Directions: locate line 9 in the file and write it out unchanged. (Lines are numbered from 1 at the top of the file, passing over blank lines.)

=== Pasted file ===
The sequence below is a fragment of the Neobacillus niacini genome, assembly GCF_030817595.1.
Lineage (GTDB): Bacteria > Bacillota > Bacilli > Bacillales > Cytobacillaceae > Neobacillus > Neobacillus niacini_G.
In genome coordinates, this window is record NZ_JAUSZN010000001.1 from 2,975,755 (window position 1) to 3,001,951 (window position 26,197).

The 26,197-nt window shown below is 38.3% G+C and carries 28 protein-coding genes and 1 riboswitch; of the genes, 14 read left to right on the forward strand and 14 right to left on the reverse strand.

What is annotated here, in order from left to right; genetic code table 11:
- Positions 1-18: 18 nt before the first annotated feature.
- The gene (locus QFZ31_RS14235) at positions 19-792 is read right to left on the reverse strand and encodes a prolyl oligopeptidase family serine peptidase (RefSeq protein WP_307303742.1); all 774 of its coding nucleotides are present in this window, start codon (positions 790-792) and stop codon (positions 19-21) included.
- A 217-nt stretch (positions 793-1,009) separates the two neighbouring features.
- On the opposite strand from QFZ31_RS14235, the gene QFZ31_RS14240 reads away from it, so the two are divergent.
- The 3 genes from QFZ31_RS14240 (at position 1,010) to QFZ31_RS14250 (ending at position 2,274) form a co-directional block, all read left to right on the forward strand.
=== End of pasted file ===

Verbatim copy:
- On the opposite strand from QFZ31_RS14235, the gene QFZ31_RS14240 reads away from it, so the two are divergent.